This vote was on passing a bill that would provide $2 billion for the popular “Cash for Clunkers” program, which gives vouchers to people to trade in older, less fuel-efficient cars for newer, more fuel-efficient ones. The voucher is worth $4,500 toward the purchase of a qualifying vehicle. In order to pay for the bill, money would be transferred from the Energy Department’s innovative technologies loan guarantee program. The Democratic leadership said the innovative technologies loan guarantee program money would be replaced later.
Russ Feingold, D-Wis., echoed many supporters in saying that the program has been a success, boosting new car sales, injecting cash into local economies and also taking the worst polluting cars off the streets.
“Interest in CARS has far exceeded most initial expectations for the program. Despite some problems with implementation of the program, it should be temporarily extended to help ensure that Americans who still want to participate in the program can do so, and that deals which have already been made in reliance on the program can go through. At the same time, I hope the Department of Transportation will listen to the concerns from car dealers and consumers and make improvements to help ensure CARS operates more smoothly in the coming weeks,” Feingold said.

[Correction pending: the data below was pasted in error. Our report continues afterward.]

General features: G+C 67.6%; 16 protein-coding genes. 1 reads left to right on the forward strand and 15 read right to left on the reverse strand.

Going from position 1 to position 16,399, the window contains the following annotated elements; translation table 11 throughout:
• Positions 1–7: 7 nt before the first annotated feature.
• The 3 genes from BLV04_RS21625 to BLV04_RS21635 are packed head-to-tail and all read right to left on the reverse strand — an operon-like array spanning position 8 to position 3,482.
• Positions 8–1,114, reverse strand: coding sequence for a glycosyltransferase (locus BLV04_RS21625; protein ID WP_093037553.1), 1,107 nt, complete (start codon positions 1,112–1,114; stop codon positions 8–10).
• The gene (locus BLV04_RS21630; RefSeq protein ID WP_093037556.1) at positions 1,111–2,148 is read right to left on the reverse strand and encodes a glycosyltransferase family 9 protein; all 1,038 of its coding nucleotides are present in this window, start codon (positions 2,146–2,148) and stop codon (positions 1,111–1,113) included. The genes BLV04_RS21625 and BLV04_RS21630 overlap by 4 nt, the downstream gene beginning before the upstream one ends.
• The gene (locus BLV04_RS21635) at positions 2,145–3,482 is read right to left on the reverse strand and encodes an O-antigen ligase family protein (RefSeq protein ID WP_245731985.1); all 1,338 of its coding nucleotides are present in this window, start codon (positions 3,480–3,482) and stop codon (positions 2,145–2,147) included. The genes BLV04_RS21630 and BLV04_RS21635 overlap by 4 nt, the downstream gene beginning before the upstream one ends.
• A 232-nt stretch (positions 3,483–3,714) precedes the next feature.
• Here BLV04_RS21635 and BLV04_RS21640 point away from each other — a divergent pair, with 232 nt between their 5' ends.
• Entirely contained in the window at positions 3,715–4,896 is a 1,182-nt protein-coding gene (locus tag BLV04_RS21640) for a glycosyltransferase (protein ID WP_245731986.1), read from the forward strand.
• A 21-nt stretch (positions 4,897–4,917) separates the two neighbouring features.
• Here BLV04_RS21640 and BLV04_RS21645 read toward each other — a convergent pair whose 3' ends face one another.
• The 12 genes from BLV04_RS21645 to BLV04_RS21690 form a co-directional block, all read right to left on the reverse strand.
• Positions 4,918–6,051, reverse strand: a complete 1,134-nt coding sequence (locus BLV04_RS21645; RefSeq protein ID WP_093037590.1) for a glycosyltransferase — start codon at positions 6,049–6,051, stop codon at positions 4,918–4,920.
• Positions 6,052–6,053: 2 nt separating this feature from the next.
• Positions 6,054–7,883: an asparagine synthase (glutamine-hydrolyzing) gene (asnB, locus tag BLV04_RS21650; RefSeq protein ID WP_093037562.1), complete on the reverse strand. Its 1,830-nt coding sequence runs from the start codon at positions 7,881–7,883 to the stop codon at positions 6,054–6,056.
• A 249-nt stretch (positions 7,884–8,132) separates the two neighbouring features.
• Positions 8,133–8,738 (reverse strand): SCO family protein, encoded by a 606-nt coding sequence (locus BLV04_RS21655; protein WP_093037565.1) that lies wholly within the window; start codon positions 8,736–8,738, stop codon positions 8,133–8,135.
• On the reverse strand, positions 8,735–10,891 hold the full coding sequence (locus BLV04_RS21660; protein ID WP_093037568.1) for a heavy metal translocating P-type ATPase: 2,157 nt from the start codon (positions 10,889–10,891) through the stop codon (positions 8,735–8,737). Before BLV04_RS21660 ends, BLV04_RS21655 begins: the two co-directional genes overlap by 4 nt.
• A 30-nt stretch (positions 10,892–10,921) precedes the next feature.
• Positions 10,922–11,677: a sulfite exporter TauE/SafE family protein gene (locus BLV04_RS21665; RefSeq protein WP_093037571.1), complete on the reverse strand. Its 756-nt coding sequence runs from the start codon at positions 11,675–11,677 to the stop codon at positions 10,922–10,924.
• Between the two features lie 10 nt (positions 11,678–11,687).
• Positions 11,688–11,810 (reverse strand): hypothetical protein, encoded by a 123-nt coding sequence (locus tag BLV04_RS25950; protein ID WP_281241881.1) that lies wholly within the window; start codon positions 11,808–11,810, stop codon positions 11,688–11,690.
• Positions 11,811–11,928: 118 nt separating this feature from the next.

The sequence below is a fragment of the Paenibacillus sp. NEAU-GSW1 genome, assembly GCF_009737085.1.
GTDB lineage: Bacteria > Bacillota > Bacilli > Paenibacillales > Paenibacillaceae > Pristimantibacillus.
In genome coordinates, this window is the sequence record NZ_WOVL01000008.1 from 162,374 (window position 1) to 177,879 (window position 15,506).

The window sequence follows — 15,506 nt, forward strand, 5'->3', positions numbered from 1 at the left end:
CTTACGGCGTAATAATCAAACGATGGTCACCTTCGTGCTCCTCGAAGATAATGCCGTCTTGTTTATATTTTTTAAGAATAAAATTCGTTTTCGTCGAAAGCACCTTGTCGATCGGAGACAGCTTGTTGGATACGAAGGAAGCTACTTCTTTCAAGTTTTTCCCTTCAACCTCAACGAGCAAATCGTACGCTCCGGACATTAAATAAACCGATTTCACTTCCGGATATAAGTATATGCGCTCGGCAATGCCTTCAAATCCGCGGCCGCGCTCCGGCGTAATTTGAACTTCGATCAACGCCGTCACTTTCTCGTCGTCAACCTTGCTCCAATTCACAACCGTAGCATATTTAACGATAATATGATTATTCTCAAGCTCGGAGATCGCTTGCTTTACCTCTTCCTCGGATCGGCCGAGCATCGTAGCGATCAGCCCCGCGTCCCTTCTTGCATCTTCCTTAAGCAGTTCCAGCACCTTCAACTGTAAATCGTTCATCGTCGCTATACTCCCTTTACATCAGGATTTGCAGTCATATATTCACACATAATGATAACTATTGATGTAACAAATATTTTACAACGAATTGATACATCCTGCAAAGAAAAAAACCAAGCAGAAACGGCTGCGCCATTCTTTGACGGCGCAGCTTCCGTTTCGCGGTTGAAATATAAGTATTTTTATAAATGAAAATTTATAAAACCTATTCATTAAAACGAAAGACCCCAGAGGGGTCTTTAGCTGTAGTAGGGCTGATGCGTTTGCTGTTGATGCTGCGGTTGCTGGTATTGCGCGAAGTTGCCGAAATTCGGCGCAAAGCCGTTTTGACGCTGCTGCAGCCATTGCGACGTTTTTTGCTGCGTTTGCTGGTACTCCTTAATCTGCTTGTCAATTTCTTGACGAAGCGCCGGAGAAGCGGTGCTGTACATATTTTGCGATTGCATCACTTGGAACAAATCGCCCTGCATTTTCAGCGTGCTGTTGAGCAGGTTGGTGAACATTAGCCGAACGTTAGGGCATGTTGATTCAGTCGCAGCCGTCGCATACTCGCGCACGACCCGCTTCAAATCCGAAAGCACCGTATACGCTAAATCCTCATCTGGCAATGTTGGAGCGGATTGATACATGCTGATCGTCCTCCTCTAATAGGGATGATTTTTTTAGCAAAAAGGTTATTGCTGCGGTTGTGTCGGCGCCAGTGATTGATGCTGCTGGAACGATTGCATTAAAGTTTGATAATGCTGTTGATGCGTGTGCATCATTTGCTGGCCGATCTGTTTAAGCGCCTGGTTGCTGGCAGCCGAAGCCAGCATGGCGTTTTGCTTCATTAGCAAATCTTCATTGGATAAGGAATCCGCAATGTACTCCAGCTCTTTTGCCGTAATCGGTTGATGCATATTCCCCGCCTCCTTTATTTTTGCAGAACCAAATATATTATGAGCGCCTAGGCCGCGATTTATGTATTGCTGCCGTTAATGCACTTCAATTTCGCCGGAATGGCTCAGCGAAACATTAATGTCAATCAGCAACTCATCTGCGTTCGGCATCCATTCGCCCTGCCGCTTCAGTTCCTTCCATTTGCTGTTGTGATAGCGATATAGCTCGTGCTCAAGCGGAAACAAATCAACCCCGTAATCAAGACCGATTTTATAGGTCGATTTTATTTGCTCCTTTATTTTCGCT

Republicans spent most of the debate attempting to whittle down the amount of money the program would allocate, or to force Democrats to come up with a different way to pay for the infusion of cash. All Republican amendments were unsuccessful.
Tom Coburn, R-Okla., summed up many Republicans’ concerns by saying: “I would be a whole lot more comfortable with this bill if you could tell me another one isn’t coming in a month.” Coburn also argued that while the program is arguably stimulative, it does not have a net stimulus effect because all it does is speed up the timetable upon which people purchase cars, rather than necessarily increasing the number of cars that would ultimately be purchased.
By a vote of 60-37, the Senate passed the bill. All but four Democrats present voted for the bill. Of Republicans present, seven voted for the bill and 33 voted against it. The end result is that the Senate passed a bill that would add $2 billion to the popular “Cash for Clunkers” trade-in program.